Sea turtles are considered the ambassadors of marine conservation. They are fascinating Marine reptiles that migrate huge distances and have complex social bonds with each other. It is also safe to say that they are one of the most adored marine species in the world and are yet threatened by extinction, more everyday.
Along with widely discussed issues related to sea turtles like plastic pollution, the problem with clear straws (which according to Greensteel, presents major breathing complications to sea turtles), plastic covers and nets all posing great dangers to this magnificent creature, specifically.
Another devastating man-made disaster that affects marine life is oil spills offshore. Giant oil rigs or oil-carrying ships, when met by turbulent waters, sometimes capsize, causing massive oil leaks into the water. Because of the intrinsic property of the two substances to repel each other – the oil tends to rise to the surface and coat all surface dwelling marine mammals, birds and reptiles. But none more than the sea turtle, which can often be seen caked in oil after a spill. This viscous substance is hard to get off and can cause serious damage to life if ingested.
What is Happening in The Mediterranean?
A devastating oil spill occurred back in February when in the Mediterranean off the coast of Israel. According to The Times of Israel, this led to a number of sea turtles washing ashore either dead or on the verge of death, slathered in oil, unable to breathe.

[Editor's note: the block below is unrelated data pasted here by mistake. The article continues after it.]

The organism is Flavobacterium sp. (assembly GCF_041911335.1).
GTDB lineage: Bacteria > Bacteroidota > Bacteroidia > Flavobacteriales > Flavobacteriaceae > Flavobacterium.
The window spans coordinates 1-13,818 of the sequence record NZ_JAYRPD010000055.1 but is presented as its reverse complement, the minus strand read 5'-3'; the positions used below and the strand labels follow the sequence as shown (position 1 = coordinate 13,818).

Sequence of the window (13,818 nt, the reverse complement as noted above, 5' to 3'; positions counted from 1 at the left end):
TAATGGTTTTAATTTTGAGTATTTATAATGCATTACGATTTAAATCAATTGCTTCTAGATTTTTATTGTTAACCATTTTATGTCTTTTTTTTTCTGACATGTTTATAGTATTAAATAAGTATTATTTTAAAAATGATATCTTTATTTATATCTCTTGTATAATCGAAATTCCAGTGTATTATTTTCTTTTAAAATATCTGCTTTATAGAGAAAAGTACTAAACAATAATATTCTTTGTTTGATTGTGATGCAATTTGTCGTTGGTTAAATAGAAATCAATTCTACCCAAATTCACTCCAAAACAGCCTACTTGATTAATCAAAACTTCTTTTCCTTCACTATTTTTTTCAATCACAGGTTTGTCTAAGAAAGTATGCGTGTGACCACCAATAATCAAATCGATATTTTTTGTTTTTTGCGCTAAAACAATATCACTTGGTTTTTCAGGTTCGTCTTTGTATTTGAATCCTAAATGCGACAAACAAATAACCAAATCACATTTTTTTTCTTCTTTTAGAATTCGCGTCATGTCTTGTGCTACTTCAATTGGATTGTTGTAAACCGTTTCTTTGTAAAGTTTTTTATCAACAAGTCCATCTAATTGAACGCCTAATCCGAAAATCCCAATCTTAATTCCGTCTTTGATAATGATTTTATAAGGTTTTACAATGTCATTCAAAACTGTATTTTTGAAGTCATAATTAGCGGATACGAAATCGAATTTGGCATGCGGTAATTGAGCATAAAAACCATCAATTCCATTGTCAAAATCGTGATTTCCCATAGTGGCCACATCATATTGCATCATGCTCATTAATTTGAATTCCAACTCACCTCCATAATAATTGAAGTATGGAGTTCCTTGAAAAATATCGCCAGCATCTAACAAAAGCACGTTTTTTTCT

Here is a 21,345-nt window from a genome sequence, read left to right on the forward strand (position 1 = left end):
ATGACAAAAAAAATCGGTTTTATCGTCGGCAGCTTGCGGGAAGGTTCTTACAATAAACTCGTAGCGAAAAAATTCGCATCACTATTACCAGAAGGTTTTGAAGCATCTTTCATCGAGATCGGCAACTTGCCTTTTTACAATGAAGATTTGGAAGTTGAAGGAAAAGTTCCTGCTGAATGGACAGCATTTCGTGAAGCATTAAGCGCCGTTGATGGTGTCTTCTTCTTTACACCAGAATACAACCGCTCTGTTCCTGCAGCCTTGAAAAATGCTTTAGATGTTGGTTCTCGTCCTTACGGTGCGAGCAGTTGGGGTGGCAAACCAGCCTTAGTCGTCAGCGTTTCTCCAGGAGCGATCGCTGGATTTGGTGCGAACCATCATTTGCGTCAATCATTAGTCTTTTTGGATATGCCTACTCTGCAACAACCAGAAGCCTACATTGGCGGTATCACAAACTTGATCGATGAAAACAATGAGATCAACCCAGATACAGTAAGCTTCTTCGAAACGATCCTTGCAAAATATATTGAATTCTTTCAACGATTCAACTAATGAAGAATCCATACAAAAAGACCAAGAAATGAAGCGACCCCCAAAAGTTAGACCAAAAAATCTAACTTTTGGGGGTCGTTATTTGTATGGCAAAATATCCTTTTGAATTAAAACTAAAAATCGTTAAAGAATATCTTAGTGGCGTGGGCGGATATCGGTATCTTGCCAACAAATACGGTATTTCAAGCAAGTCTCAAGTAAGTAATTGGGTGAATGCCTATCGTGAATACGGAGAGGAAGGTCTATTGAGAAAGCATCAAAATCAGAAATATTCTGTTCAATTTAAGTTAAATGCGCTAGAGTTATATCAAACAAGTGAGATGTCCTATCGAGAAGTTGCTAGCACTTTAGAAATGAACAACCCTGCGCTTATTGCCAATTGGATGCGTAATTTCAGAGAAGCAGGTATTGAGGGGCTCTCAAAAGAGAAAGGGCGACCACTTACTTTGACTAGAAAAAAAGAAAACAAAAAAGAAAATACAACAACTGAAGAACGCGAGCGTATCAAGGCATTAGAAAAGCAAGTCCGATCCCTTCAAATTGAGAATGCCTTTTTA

This unfortunate circumstance occurred about 50 km off the coast of Israel and according to this report, when a suspected oil smuggle tanker started leaking several tons of oil into the ocean.
The report states that the oil washed onto 121 miles (195 kilometers) of Israel’s shoreline. Since oil isn’t soluble and stays on the surface of water, this leakage of an estimated thousand tonnes of oil poses a serious threat to sea turtles as they feed and breathe on the sea surface.
The Mayonnaise Solution
While some turtles washed up dead, the turtles that managed to survive were rushed to Israel’s National Sea Turtle Rescue Center. There, the turtles were found to be covered in black tar inside and out. The trachea and the face was completely covered, blocking airways. While the airways were cleaned out, the digestive system was still a concern.
It was at this time that they came up with a plan of feeding Mayonnaise, a condiment, that was able to save the lives of this endangered species. The report also stated that the mayonnaise helped break down tar in the digestive system and that the turtles would be released back into the wild after a 2 week recovery period.
While looking for an alternate way to flush out the viscous and sticky oil, the team found that feeding mayonnaise to the affected turtles helped a lot! In fact, the team was astonished to find that mayo could break down the oil and as the mixture of oil and mayo passed through the digestive tract, it was promptly flushed out.
This discovery has already helped several dozen young turtles affected by the spill and scientists see potential in using mayonnaise as a means to help other animals and birds affected by oil spills.